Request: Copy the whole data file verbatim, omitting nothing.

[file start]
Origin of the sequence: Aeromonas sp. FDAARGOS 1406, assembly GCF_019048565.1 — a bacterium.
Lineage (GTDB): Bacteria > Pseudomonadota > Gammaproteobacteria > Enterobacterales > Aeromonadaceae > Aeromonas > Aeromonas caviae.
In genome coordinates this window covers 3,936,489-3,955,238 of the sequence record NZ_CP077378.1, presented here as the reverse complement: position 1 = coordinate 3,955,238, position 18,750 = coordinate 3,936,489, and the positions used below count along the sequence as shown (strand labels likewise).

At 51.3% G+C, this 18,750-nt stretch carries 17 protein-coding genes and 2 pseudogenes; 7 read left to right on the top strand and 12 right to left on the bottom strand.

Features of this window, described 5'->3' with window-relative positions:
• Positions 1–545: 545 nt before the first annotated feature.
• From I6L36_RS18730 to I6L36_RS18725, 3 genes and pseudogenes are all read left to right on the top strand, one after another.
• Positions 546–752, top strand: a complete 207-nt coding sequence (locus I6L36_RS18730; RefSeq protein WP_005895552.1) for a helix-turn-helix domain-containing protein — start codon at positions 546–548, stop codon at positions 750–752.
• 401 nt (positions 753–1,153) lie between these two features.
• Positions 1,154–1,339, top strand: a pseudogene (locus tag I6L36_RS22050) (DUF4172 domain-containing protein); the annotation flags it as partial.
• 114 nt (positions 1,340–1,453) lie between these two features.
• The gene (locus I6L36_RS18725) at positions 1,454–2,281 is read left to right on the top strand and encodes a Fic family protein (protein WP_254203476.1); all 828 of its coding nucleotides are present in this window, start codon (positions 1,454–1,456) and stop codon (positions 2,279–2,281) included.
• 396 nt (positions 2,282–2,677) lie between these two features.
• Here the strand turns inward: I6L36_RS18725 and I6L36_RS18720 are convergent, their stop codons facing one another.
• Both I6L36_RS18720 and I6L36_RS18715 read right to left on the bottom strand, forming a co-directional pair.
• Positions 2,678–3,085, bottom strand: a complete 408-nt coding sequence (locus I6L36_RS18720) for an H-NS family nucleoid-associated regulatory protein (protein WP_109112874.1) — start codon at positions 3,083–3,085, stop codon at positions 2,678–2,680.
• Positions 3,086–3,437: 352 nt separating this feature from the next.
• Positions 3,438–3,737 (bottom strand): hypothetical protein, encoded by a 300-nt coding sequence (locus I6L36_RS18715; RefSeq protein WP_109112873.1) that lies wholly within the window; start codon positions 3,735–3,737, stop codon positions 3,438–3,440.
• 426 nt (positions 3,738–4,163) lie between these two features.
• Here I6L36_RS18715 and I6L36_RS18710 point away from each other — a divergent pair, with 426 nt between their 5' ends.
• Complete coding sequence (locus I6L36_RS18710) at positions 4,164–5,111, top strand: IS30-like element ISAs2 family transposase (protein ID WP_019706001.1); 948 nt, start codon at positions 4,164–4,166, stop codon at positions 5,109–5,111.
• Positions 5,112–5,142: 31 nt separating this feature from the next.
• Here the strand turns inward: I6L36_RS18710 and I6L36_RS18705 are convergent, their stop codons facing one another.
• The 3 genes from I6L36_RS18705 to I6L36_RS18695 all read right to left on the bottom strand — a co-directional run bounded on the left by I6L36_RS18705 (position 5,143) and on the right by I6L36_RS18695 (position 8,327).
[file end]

Origin of the sequence: Aeromonas sp. FDAARGOS 1406, assembly GCF_019048565.1 — a bacterium.
Lineage (GTDB): Bacteria > Pseudomonadota > Gammaproteobacteria > Enterobacterales > Aeromonadaceae > Aeromonas > Aeromonas caviae.
In genome coordinates this window covers 3,936,489-3,955,238 of the sequence record NZ_CP077378.1, presented here as the reverse complement: position 1 = coordinate 3,955,238, position 18,750 = coordinate 3,936,489, and the positions used below count along the sequence as shown (strand labels likewise).

At 51.3% G+C, this 18,750-nt stretch carries 17 protein-coding genes and 2 pseudogenes; 7 read left to right on the top strand and 12 right to left on the bottom strand.

Features of this window, described 5'->3' with window-relative positions:
• Positions 1–545: 545 nt before the first annotated feature.
• From I6L36_RS18730 to I6L36_RS18725, 3 genes and pseudogenes are all read left to right on the top strand, one after another.
• Positions 546–752, top strand: a complete 207-nt coding sequence (locus I6L36_RS18730; RefSeq protein WP_005895552.1) for a helix-turn-helix domain-containing protein — start codon at positions 546–548, stop codon at positions 750–752.
• 401 nt (positions 753–1,153) lie between these two features.
• Positions 1,154–1,339, top strand: a pseudogene (locus tag I6L36_RS22050) (DUF4172 domain-containing protein); the annotation flags it as partial.
• 114 nt (positions 1,340–1,453) lie between these two features.
• The gene (locus I6L36_RS18725) at positions 1,454–2,281 is read left to right on the top strand and encodes a Fic family protein (protein WP_254203476.1); all 828 of its coding nucleotides are present in this window, start codon (positions 1,454–1,456) and stop codon (positions 2,279–2,281) included.
• 396 nt (positions 2,282–2,677) lie between these two features.
• Here the strand turns inward: I6L36_RS18725 and I6L36_RS18720 are convergent, their stop codons facing one another.
• Both I6L36_RS18720 and I6L36_RS18715 read right to left on the bottom strand, forming a co-directional pair.
• Positions 2,678–3,085, bottom strand: a complete 408-nt coding sequence (locus I6L36_RS18720) for an H-NS family nucleoid-associated regulatory protein (protein WP_109112874.1) — start codon at positions 3,083–3,085, stop codon at positions 2,678–2,680.
• Positions 3,086–3,437: 352 nt separating this feature from the next.
• Positions 3,438–3,737 (bottom strand): hypothetical protein, encoded by a 300-nt coding sequence (locus I6L36_RS18715; RefSeq protein WP_109112873.1) that lies wholly within the window; start codon positions 3,735–3,737, stop codon positions 3,438–3,440.
• 426 nt (positions 3,738–4,163) lie between these two features.
• Here I6L36_RS18715 and I6L36_RS18710 point away from each other — a divergent pair, with 426 nt between their 5' ends.
• Complete coding sequence (locus I6L36_RS18710) at positions 4,164–5,111, top strand: IS30-like element ISAs2 family transposase (protein ID WP_019706001.1); 948 nt, start codon at positions 4,164–4,166, stop codon at positions 5,109–5,111.
• Positions 5,112–5,142: 31 nt separating this feature from the next.
• Here the strand turns inward: I6L36_RS18710 and I6L36_RS18705 are convergent, their stop codons facing one another.
• The 3 genes from I6L36_RS18705 to I6L36_RS18695 all read right to left on the bottom strand — a co-directional run bounded on the left by I6L36_RS18705 (position 5,143) and on the right by I6L36_RS18695 (position 8,327).